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Partial and Complete Agenesis or Malformation of the Sacrum With Associated Anomalies Etiologic and Clinical Study with Special Reference to Heredity A preliminary report
Johanna Blumel; E. Burke Evans; G. W. N. Eggers
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Division of Orthopaedies, Department of Surgery, University of Texas Medical Branch, Galveston
1959 by The Journal of Bone and Joint Surgery, Incorporated
J Bone Joint Surg Am, 1959 Apr 01;41(3):497-518
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1. Fifty cases of complete or partial agenesis or malformation of the sacrum with associated anomalies have been reported. These include members of the Mexican, Negro, and white population.

2. In thirty-two cases reported there is complete absence of the saerum and coccyx, and in eighteen there is partial absence or malformation of the sacrum and coccyx.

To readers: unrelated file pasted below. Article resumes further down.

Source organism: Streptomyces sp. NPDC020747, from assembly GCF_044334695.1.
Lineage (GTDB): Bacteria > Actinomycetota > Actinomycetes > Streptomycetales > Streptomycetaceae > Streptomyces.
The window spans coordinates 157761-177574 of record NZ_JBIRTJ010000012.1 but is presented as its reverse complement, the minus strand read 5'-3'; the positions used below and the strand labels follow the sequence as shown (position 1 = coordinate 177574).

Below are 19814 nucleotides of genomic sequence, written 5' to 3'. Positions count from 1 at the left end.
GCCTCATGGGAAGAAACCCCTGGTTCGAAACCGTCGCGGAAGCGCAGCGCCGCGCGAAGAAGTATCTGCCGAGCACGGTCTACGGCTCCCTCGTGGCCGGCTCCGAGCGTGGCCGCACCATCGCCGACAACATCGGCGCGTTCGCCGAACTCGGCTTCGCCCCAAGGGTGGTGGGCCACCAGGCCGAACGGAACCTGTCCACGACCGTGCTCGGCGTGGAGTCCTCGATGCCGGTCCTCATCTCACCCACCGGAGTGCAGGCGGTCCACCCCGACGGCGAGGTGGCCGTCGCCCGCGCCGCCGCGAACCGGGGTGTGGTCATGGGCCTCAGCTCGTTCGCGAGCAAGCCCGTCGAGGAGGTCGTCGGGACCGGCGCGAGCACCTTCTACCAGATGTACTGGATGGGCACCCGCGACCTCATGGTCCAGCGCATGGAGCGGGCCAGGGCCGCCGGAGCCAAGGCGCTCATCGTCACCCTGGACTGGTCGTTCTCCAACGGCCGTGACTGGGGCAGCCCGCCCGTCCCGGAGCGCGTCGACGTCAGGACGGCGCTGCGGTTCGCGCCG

3. Vertebral defects in these patients range from complete absence of the spine below the twelfth thoracic vertebra to minor malformations.

4. Associated anomalies include spina bifida; meningoccle; club-foot; paralysis; atropiry; contractures dislocated mips; arthrogryposis; bladder or bowel dysfunction or both; anal defects; eleft lip or eleft palate, or both; and herniae. Other concomitant anomalies present are reported.

5. Possible related, contributing eiological factors such as complications of pregnaney, diabetes mellitus in the probands' spontaneous abortions, and types of gestation and deliveries are presented.

6. Anomalies in collaterals and ascendants are reviewed.

7. Spontaneous and artificial production of spine anomalies in animals and their genetic implications have been discussed.

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    These activities have been planned and implemented in accordance with the Essential Areas and policies of the Accreditation Council for Continuing Medical Education (ACCME) through the joint sponsorship of the American Academy of Orthopaedic Surgeons and The Journal of Bone and Joint Surgery, Inc. The American Academy of Orthopaedic Surgeons is accredited by the ACCME to provide continuing medical education for physicians.
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